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Kent County Council invite tenders for £44m rural broadband project
Tuesday 17 May 2011 12:17:16 by John Hunt

Kent County Council have published an invitation to tender for rural broadband with plans to spend £44.3 million over the next 3 years on the project. 6.5 percent of households in Kent live in broadband not-spots and cannot get access to broadband while 40 percent are not able to meet the 2meg universal service commitment (USC) and thus the council are stepping up to ensure that services are improved in the area.

The money will come from various places, with £42 million predicted from Broadband Delivery UK (BDUK), the UK body overseeing allocation of central government funds of £530m that has been allocated to improving broadband. £1.5 million will also come from the council's Regeneration Superfast Broadband Pilot and a further £0.8 million from the Community Broadband Grant Programme.

Current plans are for the framework to commence on the 15th of August with plans to review it every 12 months with a possible renewal for a further 3 years at the end of the contract.

Funds will be split out for different access types and bidders can choose to tender for any combination. These include, fibre, other wired, wireless and innovative / emerging submissions. Likely candidates to bid for this will include BT who could use the funds to extend their fibre-to-the-cabinet (FTTC) rollout, as well as the Fujitsu collaboration who are keen to deploy fibre-to-the-home (FTTH) to more of the UK. Winning bidders are likely to be those who can prove their solution is future-proof whilst also value for money.

Comments

Posted by groupe_intellex over 5 years ago
This is likely to be a hot topic at the NextGen Roadshow - hosted by Kent CC - in Tonbridge on Friday (20th May).

Kent CC and local MP Greg Clark are providing speakers.

The event also includes presentations from Fujitsu and many specialists in Next Generation Access and a lot of inputs from Scandinavia and Netherlands where investment in local access utilities is well-advanced.

Full details and agenda at http://www.nextgenevents.co.uk/events/2/Kent-Roadshow
Posted by doowles over 5 years ago
Just try to explain its pointless just giving the money to BT for VDSL. If your spending that kind of money FTTP is surely the only option.
Posted by GMAN99 over 5 years ago
How many properties can you cover with the money FTTP vs FTTC doowles?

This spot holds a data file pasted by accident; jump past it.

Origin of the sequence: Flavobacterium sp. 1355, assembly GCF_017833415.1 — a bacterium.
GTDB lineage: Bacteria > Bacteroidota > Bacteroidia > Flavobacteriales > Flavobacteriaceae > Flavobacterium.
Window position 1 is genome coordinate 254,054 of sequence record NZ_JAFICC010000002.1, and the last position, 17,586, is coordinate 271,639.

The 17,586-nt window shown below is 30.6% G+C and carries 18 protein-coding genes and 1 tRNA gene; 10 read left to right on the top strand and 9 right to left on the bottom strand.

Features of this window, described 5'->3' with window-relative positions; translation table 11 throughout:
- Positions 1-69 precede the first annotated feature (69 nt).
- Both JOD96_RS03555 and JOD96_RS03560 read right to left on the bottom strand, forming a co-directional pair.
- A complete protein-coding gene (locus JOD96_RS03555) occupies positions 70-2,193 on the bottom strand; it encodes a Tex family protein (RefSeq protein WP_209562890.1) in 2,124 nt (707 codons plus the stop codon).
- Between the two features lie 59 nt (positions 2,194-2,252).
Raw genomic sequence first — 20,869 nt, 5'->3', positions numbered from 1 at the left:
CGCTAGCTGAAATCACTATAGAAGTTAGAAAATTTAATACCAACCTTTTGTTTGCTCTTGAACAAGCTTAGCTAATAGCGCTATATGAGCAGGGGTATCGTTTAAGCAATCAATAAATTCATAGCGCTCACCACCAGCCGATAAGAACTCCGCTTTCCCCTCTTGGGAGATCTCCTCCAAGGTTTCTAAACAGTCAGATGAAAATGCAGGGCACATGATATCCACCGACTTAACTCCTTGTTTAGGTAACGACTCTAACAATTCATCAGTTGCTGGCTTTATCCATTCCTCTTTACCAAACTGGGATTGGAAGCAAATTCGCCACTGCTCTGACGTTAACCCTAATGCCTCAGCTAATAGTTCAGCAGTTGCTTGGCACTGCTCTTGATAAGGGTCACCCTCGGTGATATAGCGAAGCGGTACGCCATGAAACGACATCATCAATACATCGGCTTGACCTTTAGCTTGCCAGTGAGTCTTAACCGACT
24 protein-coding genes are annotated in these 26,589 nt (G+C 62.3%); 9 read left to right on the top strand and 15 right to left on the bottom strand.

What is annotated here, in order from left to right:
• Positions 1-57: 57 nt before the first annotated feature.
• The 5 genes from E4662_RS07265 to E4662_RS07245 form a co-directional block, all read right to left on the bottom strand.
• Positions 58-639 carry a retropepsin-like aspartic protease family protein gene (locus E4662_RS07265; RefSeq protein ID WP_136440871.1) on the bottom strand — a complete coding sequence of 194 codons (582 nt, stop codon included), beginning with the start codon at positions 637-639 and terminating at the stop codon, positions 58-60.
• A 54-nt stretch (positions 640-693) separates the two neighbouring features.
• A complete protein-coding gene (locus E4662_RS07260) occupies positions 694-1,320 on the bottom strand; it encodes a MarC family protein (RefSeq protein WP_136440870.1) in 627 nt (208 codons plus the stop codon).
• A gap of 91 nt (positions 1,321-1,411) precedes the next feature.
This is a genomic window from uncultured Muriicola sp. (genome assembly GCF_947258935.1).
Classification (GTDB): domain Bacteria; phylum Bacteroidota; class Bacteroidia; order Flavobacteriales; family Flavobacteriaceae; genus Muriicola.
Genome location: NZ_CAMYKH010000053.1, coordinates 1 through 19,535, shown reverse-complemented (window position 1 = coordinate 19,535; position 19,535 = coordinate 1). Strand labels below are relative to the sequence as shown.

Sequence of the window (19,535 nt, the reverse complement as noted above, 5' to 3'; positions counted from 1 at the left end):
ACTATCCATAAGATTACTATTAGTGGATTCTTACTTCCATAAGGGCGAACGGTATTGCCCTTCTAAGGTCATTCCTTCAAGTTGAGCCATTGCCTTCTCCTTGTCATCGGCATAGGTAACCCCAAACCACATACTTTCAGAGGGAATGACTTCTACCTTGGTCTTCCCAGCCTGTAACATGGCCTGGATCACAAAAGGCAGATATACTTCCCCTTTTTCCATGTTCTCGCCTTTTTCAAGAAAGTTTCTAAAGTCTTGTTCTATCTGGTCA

As it costs much less to enable FTTC your going to hit more households than FTTP with the pot you have available which is what they need to consider.

VFM is key
Posted by themanstan over 5 years ago
It would help if BT does flak Kent CC with which cabs will be updated... that would reduce the 40% low speed group.

Because just the 6.5% not spots is ~40,000 households, which just £1000 per connection. Assume that half the 40% won't be improved is another 80,000 properties... so just £300 ish per household. Which is fine for villages, but i'm more concerned about outlying hamlets fed from village cabs.
Posted by themanstan over 5 years ago
typo... i meant flag... not flak.
Posted by Somerset over 5 years ago
There are estimated to be 1,411,100 people living within the Kent County Council area as at mid-2009.

What's this:

http://www.kent.gov.uk/community_and_living/community_grants_and_funding/community_broadband/rural_superfast_broadband.aspx

This scheme will pilot up to 15 demonstration projects in areas of market failure.
Posted by themanstan over 5 years ago
http://www.statistics.gov.uk/census2001/profiles/29.asp

I used the number of households here (550k) and rounded up to 600k for time passed.

Doesn't sound good, pilot projects eat money...
Posted by Bob_s2 over 5 years ago
The approach is to fragmented and there is to much risk. They really need to focus on a single solution.

The really is harsh as it may be for remote hamlets etc there is no real viable solution you are looking at about £6K per home passed not really viable

At best you will get low speed broadband to them due to the length of the copper
Posted by timmay over 5 years ago
What needs testing. We know fibre works, leased lines and the internet backbone uses fibre. We know wireless works, look at vfast. We know FTTC is good for cabinets with short d-sides. Lets just pick a technology and roll it out already.
Posted by Michael_Chare over 5 years ago
As a resident of rural Kent, what I would like is for BT roll out FTTC to the SCPs rather than stopping at the PCPs.

Whether I will ever get this remains to be seen.
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